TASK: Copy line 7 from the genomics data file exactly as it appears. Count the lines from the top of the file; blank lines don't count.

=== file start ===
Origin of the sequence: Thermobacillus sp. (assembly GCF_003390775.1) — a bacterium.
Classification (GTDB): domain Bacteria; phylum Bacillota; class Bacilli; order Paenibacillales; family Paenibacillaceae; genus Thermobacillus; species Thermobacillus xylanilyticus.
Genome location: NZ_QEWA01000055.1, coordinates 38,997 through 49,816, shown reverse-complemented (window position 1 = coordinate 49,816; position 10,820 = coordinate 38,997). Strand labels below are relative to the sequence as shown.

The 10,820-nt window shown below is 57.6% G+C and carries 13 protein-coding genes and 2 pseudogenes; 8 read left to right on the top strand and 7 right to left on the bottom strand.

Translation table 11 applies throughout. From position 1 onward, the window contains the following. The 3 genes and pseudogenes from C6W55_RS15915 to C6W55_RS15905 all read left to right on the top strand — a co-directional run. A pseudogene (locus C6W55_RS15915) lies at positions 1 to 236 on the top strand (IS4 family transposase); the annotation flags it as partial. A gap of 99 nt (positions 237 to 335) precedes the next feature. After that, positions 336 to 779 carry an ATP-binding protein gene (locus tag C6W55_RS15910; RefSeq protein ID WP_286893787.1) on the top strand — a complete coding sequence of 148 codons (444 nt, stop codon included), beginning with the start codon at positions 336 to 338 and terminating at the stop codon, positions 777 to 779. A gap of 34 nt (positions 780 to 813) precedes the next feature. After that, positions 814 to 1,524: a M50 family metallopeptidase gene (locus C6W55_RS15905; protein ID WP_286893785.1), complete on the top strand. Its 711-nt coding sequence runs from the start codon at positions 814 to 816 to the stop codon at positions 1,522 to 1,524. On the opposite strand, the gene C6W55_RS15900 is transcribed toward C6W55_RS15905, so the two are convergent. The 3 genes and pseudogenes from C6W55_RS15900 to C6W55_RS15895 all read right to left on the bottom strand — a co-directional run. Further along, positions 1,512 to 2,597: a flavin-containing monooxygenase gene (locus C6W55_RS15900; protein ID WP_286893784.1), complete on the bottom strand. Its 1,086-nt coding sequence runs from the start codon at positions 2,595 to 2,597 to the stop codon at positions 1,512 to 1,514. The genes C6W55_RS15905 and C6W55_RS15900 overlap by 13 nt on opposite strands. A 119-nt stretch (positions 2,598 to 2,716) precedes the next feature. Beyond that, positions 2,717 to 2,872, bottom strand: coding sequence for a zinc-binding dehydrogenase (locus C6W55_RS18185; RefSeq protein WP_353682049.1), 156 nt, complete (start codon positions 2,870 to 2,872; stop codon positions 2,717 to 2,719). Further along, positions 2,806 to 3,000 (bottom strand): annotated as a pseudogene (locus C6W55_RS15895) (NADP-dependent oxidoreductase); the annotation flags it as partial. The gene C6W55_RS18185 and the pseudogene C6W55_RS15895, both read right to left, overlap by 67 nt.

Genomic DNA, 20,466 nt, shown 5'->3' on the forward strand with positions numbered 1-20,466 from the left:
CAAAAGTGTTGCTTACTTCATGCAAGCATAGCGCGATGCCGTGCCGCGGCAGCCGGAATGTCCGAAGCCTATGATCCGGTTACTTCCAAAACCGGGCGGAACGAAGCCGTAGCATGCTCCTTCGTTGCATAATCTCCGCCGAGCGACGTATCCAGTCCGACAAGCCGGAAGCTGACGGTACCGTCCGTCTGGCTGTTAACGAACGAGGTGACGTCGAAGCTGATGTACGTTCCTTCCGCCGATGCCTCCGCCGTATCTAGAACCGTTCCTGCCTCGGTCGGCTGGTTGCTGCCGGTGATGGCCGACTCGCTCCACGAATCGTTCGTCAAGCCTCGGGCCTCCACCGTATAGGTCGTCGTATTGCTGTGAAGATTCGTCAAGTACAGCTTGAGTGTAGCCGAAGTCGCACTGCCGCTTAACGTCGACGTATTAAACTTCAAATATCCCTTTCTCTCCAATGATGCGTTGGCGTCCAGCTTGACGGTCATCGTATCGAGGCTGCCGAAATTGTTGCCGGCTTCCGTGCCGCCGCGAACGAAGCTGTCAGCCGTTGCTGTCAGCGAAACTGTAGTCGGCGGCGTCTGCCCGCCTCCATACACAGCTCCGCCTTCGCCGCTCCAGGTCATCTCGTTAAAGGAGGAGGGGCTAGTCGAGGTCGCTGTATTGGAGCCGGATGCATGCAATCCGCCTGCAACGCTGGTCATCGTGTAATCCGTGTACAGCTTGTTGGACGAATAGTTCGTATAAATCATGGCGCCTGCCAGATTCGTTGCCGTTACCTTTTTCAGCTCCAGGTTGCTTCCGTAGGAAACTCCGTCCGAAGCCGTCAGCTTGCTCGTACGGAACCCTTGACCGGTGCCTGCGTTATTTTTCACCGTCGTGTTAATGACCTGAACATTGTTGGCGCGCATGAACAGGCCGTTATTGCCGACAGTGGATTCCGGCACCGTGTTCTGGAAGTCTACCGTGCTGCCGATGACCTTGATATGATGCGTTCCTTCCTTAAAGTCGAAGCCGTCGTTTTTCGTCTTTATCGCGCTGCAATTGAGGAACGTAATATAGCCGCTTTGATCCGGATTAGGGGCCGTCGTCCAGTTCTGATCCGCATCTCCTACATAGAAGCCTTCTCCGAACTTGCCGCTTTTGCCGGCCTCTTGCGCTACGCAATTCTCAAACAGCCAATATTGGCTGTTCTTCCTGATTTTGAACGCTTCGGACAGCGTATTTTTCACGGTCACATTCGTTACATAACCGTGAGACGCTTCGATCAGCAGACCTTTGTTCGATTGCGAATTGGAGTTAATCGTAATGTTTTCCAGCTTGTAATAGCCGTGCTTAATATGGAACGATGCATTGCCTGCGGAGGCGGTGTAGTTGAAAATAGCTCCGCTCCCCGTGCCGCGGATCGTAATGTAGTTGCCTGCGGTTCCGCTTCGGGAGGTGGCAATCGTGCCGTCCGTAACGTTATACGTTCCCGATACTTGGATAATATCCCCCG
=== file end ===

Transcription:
CAAAAGTGTTGCTTACTTCATGCAAGCATAGCGCGATGCCGTGCCGCGGCAGCCGGAATGTCCGAAGCCTATGATCCGGTTACTTCCAAAACCGGGCGGAACGAAGCCGTAGCATGCTCCTTCGTTGCATAATCTCCGCCGAGCGACGTATCCAGTCCGACAAGCCGGAAGCTGACGGTACCGTCCGTCTGGCTGTTAACGAACGAGGTGACGTCGAAGCTGATGTACGTTCCTTCCGCCGATGCCTCCGCCGTATCTAGAACCGTTCCTGCCTCGGTCGGCTGGTTGCTGCCGGTGATGGCCGACTCGCTCCACGAATCGTTCGTCAAGCCTCGGGCCTCCACCGTATAGGTCGTCGTATTGCTGTGAAGATTCGTCAAGTACAGCTTGAGTGTAGCCGAAGTCGCACTGCCGCTTAACGTCGACGTATTAAACTTCAAATATCCCTTTCTCTCCAATGATGCGTTGGCGTCCAGCTTGACGGTCATCGTATCGAGGCTGCCGAAATTGTTGCCGGCTTCCGTGCCGCCGCGAACGAAGCTGTCAGCCGTTGCTGTCAGCGAAACTGTAGTCGGCGGCGTCTGCCCGCCTCCATACACAGCTCCGCCTTCGCCGCTCCAGGTCATCTCGTTAAAGGAGGAGGGGCTAGTCGAGGTCGCTGTATTGGAGCCGGATGCATGCAATCCGCCTGCAACGCTGGTCATCGTGTAATCCGTGTACAGCTTGTTGGACGAATAGTTCGTATAAATCATGGCGCCTGCCAGATTCGTTGCCGTTACCTTTTTCAGCTCCAGGTTGCTTCCGTAGGAAACTCCGTCCGAAGCCGTCAGCTTGCTCGTACGGAACCCTTGACCGGTGCCTGCGTTATTTTTCACCGTCGTGTTAATGACCTGAACATTGTTGGCGCGCATGAACAGGCCGTTATTGCCGACAGTGGATTCCGGCACCGTGTTCTGGAAGTCTACCGTGCTGCCGATGACCTTGATATGATGCGTTCCTTCCTTAAAGTCGAAGCCGTCGTTTTTCGTCTTTATCGCGCTGCAATTGAGGAACGTAATATAGCCGCTTTGATCCGGATTAGGGGCCGTCGTCCAGTTCTGATCCGCATCTCCTACATAGAAGCCTTCTCCGAACTTGCCGCTTTTGCCGGCCTCTTGCGCTACGCAATTCTCAAACAGCCAATATTGGCTGTTCTTCCTGATTTTGAACGCTTCGGACAGCGTATTTTTCACGGTCACATTCGTTACATAACCGTGAGACGCTTCGATCAGCAGACCTTTGTTCGATTGCGAATTGGAGTTAATCGTAATGTTTTCCAGCTTGTAATAGCCGTGCTTAATATGGAACGATGCATTGCCTGCGGAGGCGGTGTAGTTGAAAATAGCTCCGCTCCCCGTGCCGCGGATCGTAATGTAGTTGCCTGCGGTTCCGCTTCGGGAGGTGGCAATCGTGCCGTCCGTAACGTTATACGTTCCCGATACTTGGATAATATCCCCCG